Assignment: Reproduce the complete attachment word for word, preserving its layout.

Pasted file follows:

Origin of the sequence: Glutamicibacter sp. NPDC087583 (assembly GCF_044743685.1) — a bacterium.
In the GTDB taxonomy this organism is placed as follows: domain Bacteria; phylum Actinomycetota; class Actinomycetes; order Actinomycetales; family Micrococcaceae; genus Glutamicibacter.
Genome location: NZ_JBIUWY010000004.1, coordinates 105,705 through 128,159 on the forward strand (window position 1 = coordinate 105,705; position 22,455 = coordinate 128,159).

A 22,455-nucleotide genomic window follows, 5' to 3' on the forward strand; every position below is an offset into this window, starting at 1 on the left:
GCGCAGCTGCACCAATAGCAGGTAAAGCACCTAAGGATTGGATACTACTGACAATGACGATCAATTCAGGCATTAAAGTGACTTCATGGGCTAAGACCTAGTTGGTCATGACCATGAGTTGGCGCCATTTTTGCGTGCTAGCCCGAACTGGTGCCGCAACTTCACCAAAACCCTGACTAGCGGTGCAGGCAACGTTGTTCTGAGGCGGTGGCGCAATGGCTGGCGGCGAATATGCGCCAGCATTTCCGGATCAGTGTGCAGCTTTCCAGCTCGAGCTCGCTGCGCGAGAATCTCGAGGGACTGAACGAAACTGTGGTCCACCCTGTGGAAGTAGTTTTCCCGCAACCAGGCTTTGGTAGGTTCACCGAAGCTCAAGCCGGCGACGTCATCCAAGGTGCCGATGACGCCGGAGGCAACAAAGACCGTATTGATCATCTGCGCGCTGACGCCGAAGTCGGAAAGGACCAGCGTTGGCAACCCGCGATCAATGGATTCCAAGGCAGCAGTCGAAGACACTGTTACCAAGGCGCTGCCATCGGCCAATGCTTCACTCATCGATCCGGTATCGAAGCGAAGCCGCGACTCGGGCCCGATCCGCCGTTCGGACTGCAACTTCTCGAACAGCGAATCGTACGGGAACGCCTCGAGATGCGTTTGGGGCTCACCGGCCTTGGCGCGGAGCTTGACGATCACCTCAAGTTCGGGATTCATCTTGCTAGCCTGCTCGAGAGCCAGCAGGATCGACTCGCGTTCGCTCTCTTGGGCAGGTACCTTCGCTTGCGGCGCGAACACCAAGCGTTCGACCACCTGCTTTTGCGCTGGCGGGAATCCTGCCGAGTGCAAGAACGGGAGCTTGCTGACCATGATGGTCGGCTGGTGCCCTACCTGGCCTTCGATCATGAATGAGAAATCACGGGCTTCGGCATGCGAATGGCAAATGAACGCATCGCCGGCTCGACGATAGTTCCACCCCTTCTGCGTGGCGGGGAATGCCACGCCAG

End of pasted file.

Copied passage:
Origin of the sequence: Glutamicibacter sp. NPDC087583 (assembly GCF_044743685.1) — a bacterium.
In the GTDB taxonomy this organism is placed as follows: domain Bacteria; phylum Actinomycetota; class Actinomycetes; order Actinomycetales; family Micrococcaceae; genus Glutamicibacter.
Genome location: NZ_JBIUWY010000004.1, coordinates 105,705 through 128,159 on the forward strand (window position 1 = coordinate 105,705; position 22,455 = coordinate 128,159).

A 22,455-nucleotide genomic window follows, 5' to 3' on the forward strand; every position below is an offset into this window, starting at 1 on the left:
GCGCAGCTGCACCAATAGCAGGTAAAGCACCTAAGGATTGGATACTACTGACAATGACGATCAATTCAGGCATTAAAGTGACTTCATGGGCTAAGACCTAGTTGGTCATGACCATGAGTTGGCGCCATTTTTGCGTGCTAGCCCGAACTGGTGCCGCAACTTCACCAAAACCCTGACTAGCGGTGCAGGCAACGTTGTTCTGAGGCGGTGGCGCAATGGCTGGCGGCGAATATGCGCCAGCATTTCCGGATCAGTGTGCAGCTTTCCAGCTCGAGCTCGCTGCGCGAGAATCTCGAGGGACTGAACGAAACTGTGGTCCACCCTGTGGAAGTAGTTTTCCCGCAACCAGGCTTTGGTAGGTTCACCGAAGCTCAAGCCGGCGACGTCATCCAAGGTGCCGATGACGCCGGAGGCAACAAAGACCGTATTGATCATCTGCGCGCTGACGCCGAAGTCGGAAAGGACCAGCGTTGGCAACCCGCGATCAATGGATTCCAAGGCAGCAGTCGAAGACACTGTTACCAAGGCGCTGCCATCGGCCAATGCTTCACTCATCGATCCGGTATCGAAGCGAAGCCGCGACTCGGGCCCGATCCGCCGTTCGGACTGCAACTTCTCGAACAGCGAATCGTACGGGAACGCCTCGAGATGCGTTTGGGGCTCACCGGCCTTGGCGCGGAGCTTGACGATCACCTCAAGTTCGGGATTCATCTTGCTAGCCTGCTCGAGAGCCAGCAGGATCGACTCGCGTTCGCTCTCTTGGGCAGGTACCTTCGCTTGCGGCGCGAACACCAAGCGTTCGACCACCTGCTTTTGCGCTGGCGGGAATCCTGCCGAGTGCAAGAACGGGAGCTTGCTGACCATGATGGTCGGCTGGTGCCCTACCTGGCCTTCGATCATGAATGAGAAATCACGGGCTTCGGCATGCGAATGGCAAATGAACGCATCGCCGGCTCGACGATAGTTCCACCCCTTCTGCGTGGCGGGGAATGCCACGCCAG